Many of the largest libraries out there, such as Alamofire, do not have module stability. However, I don't know of a clear way to determine which ones do (e.g. in Alamofire, when I tried, it just crashes). Is there an easy way to determine module stability for a library? If not, is there a conclusive list somewhere, or can we come up with one, of all the things that prevent module stability?
Unless they say otherwise, you can pretty much assume the developers have not considered their library’s ABI or use of
-enable-library-evolution. The vast majority would rather you built the library from source alongside its client and without
-enable-library-evolution, because the result will be optimized better.
If they build the library themselves and give you the resulting binary instead of their source, then ABI stability is more likely, but still not guaranteed. Ask them.
Just because a library doesn’t use evolution mode doesn’t mean you have to build it every time, it just means you have to treat every patch release of either the library or Swift itself as breaking.
You can read more about library evolution here.
There are a number of problems with building it from source for us at the moment, they are complicated and won't change soon. And distributing a binary for each version of Xcode we want to support is cumbersome. But I guess my question is, how do library maintainers even know if they have module stability? What are all of the requirements they have to look at?
This link I posted has the answer to that. It contains both a general overview and a further link to a more technical exhaustive list:
I see that list now. What’s interesting is that it talks about parts of the API changing across versions of the library, but that sounds like something that would apply only to dynamic libraries? After all, there’s nothing to change from if everything is being linked from scratch
Bumping this. I think the list in its current form is not as simple as it could be for (1) helping consumers to check if each of their third-party dependencies has module stability and (2) helping open-source maintainers to understand if their projects are stable. That some of our libraries at Spotify were not module-stable surprised many of us platform devs, so clearly more documentation would help. Lastly, the alternative of building each library for each version of Xcode, and then selecting the right one based on the Xcode version, is prohibitively cumbersome to do at scale.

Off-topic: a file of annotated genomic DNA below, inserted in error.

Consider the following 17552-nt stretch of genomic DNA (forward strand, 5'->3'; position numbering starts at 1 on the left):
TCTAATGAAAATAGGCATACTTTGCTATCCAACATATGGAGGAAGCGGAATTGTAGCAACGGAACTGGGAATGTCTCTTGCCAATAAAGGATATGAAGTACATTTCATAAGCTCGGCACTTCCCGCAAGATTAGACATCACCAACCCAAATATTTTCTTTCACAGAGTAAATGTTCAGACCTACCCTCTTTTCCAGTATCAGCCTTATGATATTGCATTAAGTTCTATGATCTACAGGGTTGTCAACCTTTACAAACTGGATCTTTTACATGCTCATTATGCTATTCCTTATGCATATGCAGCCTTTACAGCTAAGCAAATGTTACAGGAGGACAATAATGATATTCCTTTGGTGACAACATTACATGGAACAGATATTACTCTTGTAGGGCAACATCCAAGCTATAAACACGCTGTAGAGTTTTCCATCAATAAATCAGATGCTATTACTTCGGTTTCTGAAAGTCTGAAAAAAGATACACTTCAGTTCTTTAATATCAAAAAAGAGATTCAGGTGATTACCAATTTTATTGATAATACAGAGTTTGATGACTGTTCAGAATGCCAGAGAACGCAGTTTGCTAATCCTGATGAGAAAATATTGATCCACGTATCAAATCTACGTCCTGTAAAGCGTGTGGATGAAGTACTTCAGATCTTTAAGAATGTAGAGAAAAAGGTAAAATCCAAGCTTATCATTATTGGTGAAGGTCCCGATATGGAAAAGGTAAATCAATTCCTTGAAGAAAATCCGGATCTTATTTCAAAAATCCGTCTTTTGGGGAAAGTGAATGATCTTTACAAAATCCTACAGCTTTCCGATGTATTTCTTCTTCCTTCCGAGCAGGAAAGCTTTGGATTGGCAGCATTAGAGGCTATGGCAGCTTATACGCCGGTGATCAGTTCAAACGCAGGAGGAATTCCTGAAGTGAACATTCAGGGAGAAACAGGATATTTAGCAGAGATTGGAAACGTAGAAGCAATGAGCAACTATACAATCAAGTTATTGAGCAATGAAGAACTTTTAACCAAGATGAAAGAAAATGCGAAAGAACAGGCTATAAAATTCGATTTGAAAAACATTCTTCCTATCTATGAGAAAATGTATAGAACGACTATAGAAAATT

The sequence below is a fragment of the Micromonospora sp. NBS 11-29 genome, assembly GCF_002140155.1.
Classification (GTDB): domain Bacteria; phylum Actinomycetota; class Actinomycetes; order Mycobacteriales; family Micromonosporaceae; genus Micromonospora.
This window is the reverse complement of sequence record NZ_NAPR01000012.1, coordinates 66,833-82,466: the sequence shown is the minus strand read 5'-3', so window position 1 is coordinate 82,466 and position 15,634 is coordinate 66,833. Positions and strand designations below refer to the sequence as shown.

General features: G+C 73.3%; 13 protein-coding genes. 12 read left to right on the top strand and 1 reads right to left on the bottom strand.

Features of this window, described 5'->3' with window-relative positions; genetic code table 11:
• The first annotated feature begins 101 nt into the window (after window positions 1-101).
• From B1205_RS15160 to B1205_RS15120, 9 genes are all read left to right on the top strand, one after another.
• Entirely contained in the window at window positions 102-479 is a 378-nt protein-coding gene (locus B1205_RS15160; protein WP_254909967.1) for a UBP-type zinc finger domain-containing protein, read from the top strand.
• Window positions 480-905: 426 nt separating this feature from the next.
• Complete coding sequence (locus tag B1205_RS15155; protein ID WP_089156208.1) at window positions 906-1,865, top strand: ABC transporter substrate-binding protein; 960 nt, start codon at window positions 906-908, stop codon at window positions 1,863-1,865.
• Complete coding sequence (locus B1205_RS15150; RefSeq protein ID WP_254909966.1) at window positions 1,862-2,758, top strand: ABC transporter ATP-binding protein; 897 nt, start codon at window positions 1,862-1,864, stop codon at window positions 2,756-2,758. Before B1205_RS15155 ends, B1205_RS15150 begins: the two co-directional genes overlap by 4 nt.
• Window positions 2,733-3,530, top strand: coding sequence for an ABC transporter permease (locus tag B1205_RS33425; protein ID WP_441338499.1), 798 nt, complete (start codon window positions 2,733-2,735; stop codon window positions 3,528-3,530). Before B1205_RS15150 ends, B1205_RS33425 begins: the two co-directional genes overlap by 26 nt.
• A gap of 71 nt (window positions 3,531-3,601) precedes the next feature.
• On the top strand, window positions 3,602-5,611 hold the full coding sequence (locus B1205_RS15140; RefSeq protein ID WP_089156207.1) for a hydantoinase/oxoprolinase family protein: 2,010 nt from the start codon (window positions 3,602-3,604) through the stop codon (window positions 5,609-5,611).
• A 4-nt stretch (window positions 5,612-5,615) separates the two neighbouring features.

There's not really a concept of whether a library "has module stability". There's a stable module format (swiftinterface or "module interface files") and an unstable, tied-to-the-compiler module format (swiftmodule files or "serialized AST files", even though they have SIL in them too). Module interface files (currently?) depend on library evolution mode because they erase private information about types, which then has to be recovered at runtime. Modules without library evolution don't provide that information in a runtime-compatible way because it would be a waste of code size.
Now, it is a little unfortunate that turning on library evolution changes the way clients can use a library. We tried to keep this from being the case, but it turns out that Swift 4 already allowed clients to depend on implementation details in ways that would be source-breaking and performance-affecting to change unilaterally in Swift 5, so those changes were only made in library evolution mode. (Frozen enums are of course the most obvious case; there are also some subtle ones around the types of private stored properties.)